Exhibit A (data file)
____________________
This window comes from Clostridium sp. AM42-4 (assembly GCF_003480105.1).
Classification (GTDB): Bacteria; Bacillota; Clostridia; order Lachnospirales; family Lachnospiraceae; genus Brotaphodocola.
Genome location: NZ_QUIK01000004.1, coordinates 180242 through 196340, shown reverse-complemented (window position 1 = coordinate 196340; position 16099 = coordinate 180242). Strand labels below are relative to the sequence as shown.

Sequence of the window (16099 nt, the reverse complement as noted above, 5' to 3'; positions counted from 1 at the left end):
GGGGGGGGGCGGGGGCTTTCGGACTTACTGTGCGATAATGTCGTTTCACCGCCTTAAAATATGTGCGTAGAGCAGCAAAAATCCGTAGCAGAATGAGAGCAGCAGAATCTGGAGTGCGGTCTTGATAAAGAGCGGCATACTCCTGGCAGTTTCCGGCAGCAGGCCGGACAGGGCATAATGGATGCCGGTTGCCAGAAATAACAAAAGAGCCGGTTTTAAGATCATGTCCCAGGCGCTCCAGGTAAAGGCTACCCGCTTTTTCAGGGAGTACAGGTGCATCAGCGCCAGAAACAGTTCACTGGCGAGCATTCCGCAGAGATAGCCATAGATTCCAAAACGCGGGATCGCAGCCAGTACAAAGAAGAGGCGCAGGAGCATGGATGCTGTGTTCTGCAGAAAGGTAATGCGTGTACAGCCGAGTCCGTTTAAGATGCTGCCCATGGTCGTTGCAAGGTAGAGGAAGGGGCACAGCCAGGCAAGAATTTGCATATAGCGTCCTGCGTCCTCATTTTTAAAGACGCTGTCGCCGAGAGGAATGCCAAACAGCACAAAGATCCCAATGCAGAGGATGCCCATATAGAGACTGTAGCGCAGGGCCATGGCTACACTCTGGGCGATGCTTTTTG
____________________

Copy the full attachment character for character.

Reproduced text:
This window comes from Clostridium sp. AM42-4 (assembly GCF_003480105.1).
Classification (GTDB): Bacteria; Bacillota; Clostridia; order Lachnospirales; family Lachnospiraceae; genus Brotaphodocola.
Genome location: NZ_QUIK01000004.1, coordinates 180242 through 196340, shown reverse-complemented (window position 1 = coordinate 196340; position 16099 = coordinate 180242). Strand labels below are relative to the sequence as shown.

Sequence of the window (16099 nt, the reverse complement as noted above, 5' to 3'; positions counted from 1 at the left end):
GGGGGGGGGCGGGGGCTTTCGGACTTACTGTGCGATAATGTCGTTTCACCGCCTTAAAATATGTGCGTAGAGCAGCAAAAATCCGTAGCAGAATGAGAGCAGCAGAATCTGGAGTGCGGTCTTGATAAAGAGCGGCATACTCCTGGCAGTTTCCGGCAGCAGGCCGGACAGGGCATAATGGATGCCGGTTGCCAGAAATAACAAAAGAGCCGGTTTTAAGATCATGTCCCAGGCGCTCCAGGTAAAGGCTACCCGCTTTTTCAGGGAGTACAGGTGCATCAGCGCCAGAAACAGTTCACTGGCGAGCATTCCGCAGAGATAGCCATAGATTCCAAAACGCGGGATCGCAGCCAGTACAAAGAAGAGGCGCAGGAGCATGGATGCTGTGTTCTGCAGAAAGGTAATGCGTGTACAGCCGAGTCCGTTTAAGATGCTGCCCATGGTCGTTGCAAGGTAGAGGAAGGGGCACAGCCAGGCAAGAATTTGCATATAGCGTCCTGCGTCCTCATTTTTAAAGACGCTGTCGCCGAGAGGAATGCCAAACAGCACAAAGATCCCAATGCAGAGGATGCCCATATAGAGACTGTAGCGCAGGGCCATGGCTACACTCTGGGCGATGCTTTTTG